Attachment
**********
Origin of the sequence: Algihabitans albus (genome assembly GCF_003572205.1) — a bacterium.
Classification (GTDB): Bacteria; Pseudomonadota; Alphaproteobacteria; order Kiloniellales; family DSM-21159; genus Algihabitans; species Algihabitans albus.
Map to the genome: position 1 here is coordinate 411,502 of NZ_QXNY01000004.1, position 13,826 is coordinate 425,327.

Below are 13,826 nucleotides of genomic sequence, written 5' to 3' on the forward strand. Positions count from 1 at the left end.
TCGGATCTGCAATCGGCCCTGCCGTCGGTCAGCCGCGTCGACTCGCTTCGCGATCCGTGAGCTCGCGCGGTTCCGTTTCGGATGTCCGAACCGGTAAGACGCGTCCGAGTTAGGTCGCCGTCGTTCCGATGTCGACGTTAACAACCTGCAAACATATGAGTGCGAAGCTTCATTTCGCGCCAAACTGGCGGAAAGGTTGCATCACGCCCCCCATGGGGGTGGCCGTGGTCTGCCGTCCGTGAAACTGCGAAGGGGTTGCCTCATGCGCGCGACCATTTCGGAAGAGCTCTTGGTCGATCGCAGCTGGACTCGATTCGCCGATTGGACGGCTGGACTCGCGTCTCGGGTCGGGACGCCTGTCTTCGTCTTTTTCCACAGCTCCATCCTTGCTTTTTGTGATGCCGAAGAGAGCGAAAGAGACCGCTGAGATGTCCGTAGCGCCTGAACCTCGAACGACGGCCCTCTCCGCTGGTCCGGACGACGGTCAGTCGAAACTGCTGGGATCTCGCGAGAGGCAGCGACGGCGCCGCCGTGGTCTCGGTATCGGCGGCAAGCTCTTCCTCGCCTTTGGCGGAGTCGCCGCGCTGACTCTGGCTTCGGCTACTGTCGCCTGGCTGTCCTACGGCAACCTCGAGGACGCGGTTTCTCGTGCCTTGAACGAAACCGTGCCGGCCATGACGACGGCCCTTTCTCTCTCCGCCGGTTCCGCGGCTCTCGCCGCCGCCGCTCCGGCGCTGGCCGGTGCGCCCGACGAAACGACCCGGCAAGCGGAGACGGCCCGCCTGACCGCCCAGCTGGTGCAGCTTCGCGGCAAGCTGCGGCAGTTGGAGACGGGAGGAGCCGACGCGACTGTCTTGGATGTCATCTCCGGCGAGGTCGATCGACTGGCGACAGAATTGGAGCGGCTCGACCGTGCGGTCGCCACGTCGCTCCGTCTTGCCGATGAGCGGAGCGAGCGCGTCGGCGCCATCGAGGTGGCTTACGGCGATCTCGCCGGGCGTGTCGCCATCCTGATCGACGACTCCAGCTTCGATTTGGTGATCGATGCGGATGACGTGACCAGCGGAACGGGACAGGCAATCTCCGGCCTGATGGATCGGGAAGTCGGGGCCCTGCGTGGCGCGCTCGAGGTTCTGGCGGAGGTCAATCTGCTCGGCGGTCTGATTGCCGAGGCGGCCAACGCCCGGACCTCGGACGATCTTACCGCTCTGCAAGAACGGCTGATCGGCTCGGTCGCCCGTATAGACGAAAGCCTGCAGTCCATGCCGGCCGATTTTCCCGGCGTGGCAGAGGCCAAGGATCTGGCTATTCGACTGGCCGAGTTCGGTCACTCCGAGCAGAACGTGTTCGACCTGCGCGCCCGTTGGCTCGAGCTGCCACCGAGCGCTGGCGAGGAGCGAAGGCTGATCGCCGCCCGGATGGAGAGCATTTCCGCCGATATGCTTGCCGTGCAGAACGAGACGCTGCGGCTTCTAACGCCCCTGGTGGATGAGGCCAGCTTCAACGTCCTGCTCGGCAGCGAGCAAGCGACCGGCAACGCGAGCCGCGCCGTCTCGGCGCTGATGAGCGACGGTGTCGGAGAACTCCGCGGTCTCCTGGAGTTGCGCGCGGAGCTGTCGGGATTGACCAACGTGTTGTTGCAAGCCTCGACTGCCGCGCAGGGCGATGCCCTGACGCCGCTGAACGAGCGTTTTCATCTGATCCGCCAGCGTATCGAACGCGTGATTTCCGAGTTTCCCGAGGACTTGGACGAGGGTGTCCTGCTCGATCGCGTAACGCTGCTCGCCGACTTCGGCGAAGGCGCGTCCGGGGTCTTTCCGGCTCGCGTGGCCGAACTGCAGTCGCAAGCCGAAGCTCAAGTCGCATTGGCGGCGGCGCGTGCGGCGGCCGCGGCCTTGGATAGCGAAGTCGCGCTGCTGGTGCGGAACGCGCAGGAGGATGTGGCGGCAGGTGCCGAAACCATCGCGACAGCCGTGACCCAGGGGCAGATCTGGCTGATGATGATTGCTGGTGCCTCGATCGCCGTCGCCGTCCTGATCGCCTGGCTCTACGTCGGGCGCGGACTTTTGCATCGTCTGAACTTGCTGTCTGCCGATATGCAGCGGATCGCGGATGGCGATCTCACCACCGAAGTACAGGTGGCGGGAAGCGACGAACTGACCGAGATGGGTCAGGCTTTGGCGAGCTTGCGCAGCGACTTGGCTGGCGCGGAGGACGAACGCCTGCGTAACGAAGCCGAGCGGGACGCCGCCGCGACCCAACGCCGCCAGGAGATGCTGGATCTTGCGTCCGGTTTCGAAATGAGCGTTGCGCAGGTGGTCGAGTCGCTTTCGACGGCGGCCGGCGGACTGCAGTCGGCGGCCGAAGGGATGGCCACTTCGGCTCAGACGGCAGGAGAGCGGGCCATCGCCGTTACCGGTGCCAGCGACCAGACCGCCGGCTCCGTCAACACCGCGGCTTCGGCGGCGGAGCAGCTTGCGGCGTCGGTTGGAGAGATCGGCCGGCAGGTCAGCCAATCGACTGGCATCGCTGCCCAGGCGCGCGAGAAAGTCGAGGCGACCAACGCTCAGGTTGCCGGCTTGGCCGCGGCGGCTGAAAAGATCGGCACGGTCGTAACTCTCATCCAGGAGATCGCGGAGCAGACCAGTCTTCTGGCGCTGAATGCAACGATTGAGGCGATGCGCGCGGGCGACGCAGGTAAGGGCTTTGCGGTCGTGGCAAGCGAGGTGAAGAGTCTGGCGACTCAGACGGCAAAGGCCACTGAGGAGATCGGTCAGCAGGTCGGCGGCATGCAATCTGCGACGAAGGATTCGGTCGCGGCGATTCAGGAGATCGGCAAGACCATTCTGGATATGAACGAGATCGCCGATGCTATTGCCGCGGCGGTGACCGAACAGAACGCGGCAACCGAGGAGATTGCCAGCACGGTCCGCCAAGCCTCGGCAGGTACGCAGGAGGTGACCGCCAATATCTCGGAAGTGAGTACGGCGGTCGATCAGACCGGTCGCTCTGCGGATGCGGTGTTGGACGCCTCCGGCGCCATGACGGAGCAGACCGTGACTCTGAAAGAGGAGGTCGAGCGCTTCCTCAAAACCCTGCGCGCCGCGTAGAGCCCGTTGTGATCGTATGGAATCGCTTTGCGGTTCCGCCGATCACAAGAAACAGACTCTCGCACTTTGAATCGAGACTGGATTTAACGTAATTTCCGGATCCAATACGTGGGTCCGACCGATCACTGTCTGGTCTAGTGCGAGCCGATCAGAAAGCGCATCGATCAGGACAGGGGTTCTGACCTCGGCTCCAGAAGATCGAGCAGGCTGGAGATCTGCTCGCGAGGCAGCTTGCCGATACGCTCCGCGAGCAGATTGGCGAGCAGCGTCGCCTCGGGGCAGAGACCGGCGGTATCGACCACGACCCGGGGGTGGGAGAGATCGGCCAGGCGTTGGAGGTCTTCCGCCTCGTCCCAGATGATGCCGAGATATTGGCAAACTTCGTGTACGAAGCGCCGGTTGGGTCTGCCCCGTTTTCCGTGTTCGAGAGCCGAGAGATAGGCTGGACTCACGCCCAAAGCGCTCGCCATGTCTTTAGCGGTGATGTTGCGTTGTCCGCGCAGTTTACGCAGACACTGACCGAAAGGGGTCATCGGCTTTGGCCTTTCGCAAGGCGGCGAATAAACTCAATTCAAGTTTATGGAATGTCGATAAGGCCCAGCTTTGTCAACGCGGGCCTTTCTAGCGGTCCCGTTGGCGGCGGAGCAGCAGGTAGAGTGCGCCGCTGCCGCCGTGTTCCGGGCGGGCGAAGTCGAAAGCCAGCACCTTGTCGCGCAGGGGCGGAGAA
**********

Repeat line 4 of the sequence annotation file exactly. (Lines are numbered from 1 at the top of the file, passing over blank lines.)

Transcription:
Below are 13,826 nucleotides of genomic sequence, written 5' to 3' on the forward strand. Positions count from 1 at the left end.